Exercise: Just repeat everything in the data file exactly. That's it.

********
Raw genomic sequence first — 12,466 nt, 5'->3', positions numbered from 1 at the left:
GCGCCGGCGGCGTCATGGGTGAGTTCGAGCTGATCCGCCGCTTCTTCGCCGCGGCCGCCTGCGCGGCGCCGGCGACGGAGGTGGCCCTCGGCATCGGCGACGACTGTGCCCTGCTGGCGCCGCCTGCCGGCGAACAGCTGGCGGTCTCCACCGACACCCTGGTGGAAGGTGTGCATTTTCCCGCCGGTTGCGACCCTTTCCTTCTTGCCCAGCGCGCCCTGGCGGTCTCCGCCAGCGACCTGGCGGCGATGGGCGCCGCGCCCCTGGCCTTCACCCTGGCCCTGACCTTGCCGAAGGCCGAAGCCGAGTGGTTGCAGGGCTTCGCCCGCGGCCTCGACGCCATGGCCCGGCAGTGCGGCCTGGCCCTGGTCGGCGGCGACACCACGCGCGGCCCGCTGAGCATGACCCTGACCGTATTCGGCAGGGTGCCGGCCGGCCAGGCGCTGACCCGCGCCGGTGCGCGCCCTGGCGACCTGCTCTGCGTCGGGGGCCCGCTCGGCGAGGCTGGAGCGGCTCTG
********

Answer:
Raw genomic sequence first — 12,466 nt, 5'->3', positions numbered from 1 at the left:
GCGCCGGCGGCGTCATGGGTGAGTTCGAGCTGATCCGCCGCTTCTTCGCCGCGGCCGCCTGCGCGGCGCCGGCGACGGAGGTGGCCCTCGGCATCGGCGACGACTGTGCCCTGCTGGCGCCGCCTGCCGGCGAACAGCTGGCGGTCTCCACCGACACCCTGGTGGAAGGTGTGCATTTTCCCGCCGGTTGCGACCCTTTCCTTCTTGCCCAGCGCGCCCTGGCGGTCTCCGCCAGCGACCTGGCGGCGATGGGCGCCGCGCCCCTGGCCTTCACCCTGGCCCTGACCTTGCCGAAGGCCGAAGCCGAGTGGTTGCAGGGCTTCGCCCGCGGCCTCGACGCCATGGCCCGGCAGTGCGGCCTGGCCCTGGTCGGCGGCGACACCACGCGCGGCCCGCTGAGCATGACCCTGACCGTATTCGGCAGGGTGCCGGCCGGCCAGGCGCTGACCCGCGCCGGTGCGCGCCCTGGCGACCTGCTCTGCGTCGGGGGCCCGCTCGGCGAGGCTGGAGCGGCTCTG